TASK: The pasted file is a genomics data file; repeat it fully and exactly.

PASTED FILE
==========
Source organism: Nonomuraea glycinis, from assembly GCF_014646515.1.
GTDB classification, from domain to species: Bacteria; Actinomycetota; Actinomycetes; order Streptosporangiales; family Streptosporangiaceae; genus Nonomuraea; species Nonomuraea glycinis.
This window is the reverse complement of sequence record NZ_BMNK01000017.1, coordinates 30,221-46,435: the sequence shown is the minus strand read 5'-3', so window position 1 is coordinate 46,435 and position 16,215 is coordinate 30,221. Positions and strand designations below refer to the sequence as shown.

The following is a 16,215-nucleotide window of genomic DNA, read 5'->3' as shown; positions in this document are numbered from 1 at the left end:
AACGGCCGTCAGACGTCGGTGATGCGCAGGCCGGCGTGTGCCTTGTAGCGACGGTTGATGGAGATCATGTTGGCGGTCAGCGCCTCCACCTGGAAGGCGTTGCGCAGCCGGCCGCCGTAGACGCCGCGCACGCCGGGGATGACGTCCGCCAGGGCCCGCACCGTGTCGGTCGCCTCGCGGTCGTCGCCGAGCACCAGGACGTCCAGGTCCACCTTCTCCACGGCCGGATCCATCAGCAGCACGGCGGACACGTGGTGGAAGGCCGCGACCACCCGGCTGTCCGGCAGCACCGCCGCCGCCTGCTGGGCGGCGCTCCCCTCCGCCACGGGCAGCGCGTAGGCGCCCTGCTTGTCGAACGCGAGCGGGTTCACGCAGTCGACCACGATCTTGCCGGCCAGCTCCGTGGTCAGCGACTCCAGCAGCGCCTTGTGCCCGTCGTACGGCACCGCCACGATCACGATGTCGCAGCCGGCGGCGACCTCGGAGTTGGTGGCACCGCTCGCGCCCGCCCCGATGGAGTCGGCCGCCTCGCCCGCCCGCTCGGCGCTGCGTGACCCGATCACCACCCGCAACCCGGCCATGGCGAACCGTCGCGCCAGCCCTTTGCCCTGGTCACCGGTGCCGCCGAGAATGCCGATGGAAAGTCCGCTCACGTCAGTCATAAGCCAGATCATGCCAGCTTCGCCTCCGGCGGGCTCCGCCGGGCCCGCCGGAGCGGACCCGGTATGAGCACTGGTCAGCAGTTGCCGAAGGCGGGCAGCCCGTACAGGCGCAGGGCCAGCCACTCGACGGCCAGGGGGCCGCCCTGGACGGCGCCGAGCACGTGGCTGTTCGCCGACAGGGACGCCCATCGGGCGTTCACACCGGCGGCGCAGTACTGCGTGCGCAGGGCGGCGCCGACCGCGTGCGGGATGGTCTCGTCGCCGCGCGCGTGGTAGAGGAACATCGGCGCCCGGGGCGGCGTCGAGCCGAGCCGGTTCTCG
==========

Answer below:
Source organism: Nonomuraea glycinis, from assembly GCF_014646515.1.
GTDB classification, from domain to species: Bacteria; Actinomycetota; Actinomycetes; order Streptosporangiales; family Streptosporangiaceae; genus Nonomuraea; species Nonomuraea glycinis.
This window is the reverse complement of sequence record NZ_BMNK01000017.1, coordinates 30,221-46,435: the sequence shown is the minus strand read 5'-3', so window position 1 is coordinate 46,435 and position 16,215 is coordinate 30,221. Positions and strand designations below refer to the sequence as shown.

The following is a 16,215-nucleotide window of genomic DNA, read 5'->3' as shown; positions in this document are numbered from 1 at the left end:
AACGGCCGTCAGACGTCGGTGATGCGCAGGCCGGCGTGTGCCTTGTAGCGACGGTTGATGGAGATCATGTTGGCGGTCAGCGCCTCCACCTGGAAGGCGTTGCGCAGCCGGCCGCCGTAGACGCCGCGCACGCCGGGGATGACGTCCGCCAGGGCCCGCACCGTGTCGGTCGCCTCGCGGTCGTCGCCGAGCACCAGGACGTCCAGGTCCACCTTCTCCACGGCCGGATCCATCAGCAGCACGGCGGACACGTGGTGGAAGGCCGCGACCACCCGGCTGTCCGGCAGCACCGCCGCCGCCTGCTGGGCGGCGCTCCCCTCCGCCACGGGCAGCGCGTAGGCGCCCTGCTTGTCGAACGCGAGCGGGTTCACGCAGTCGACCACGATCTTGCCGGCCAGCTCCGTGGTCAGCGACTCCAGCAGCGCCTTGTGCCCGTCGTACGGCACCGCCACGATCACGATGTCGCAGCCGGCGGCGACCTCGGAGTTGGTGGCACCGCTCGCGCCCGCCCCGATGGAGTCGGCCGCCTCGCCCGCCCGCTCGGCGCTGCGTGACCCGATCACCACCCGCAACCCGGCCATGGCGAACCGTCGCGCCAGCCCTTTGCCCTGGTCACCGGTGCCGCCGAGAATGCCGATGGAAAGTCCGCTCACGTCAGTCATAAGCCAGATCATGCCAGCTTCGCCTCCGGCGGGCTCCGCCGGGCCCGCCGGAGCGGACCCGGTATGAGCACTGGTCAGCAGTTGCCGAAGGCGGGCAGCCCGTACAGGCGCAGGGCCAGCCACTCGACGGCCAGGGGGCCGCCCTGGACGGCGCCGAGCACGTGGCTGTTCGCCGACAGGGACGCCCATCGGGCGTTCACACCGGCGGCGCAGTACTGCGTGCGCAGGGCGGCGCCGACCGCGTGCGGGATGGTCTCGTCGCCGCGCGCGTGGTAGAGGAACATCGGCGCCCGGGGCGGCGTCGAGCCGAGCCGGTTCTCG